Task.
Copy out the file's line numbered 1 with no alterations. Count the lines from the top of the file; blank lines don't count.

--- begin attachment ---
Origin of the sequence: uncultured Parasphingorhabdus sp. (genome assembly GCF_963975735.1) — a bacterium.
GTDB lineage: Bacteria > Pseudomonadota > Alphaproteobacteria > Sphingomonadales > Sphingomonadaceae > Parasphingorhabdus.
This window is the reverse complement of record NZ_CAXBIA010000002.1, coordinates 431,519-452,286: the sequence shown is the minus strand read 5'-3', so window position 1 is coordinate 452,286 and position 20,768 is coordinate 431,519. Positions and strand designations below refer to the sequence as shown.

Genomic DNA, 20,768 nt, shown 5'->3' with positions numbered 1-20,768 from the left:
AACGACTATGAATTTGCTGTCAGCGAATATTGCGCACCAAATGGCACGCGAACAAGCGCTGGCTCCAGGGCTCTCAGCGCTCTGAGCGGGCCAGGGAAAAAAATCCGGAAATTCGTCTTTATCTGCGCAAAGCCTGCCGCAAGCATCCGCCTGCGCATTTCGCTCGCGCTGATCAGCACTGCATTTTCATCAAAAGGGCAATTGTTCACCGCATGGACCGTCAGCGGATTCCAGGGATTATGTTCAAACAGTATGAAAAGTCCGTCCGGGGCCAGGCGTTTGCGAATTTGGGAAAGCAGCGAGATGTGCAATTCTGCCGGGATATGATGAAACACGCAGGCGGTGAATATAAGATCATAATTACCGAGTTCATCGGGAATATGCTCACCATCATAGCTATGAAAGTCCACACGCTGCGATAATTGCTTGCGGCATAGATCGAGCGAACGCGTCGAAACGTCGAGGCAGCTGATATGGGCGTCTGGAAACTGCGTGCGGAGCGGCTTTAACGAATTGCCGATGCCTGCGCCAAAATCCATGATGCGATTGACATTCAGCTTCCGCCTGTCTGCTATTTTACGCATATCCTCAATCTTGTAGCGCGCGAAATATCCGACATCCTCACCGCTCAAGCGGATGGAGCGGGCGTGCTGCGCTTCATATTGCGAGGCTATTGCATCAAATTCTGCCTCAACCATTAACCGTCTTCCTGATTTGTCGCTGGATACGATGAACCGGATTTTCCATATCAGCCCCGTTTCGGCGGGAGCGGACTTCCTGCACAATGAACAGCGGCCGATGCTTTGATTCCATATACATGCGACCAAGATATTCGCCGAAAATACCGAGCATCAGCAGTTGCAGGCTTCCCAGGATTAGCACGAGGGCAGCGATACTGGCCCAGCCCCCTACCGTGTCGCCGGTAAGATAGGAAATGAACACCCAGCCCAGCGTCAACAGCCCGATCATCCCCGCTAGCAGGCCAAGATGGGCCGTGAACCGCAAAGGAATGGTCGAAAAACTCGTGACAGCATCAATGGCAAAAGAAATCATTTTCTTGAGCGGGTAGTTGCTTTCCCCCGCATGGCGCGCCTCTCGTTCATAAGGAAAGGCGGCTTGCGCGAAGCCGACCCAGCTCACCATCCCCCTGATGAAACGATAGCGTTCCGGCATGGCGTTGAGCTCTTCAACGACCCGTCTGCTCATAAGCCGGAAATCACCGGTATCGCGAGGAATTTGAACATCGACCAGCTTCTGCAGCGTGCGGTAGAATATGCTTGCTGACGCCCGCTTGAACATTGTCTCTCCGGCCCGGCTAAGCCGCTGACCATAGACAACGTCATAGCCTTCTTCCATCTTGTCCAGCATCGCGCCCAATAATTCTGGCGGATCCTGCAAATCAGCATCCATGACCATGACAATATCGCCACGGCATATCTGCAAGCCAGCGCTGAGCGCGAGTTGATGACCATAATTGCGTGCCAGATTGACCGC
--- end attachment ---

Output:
Origin of the sequence: uncultured Parasphingorhabdus sp. (genome assembly GCF_963975735.1) — a bacterium.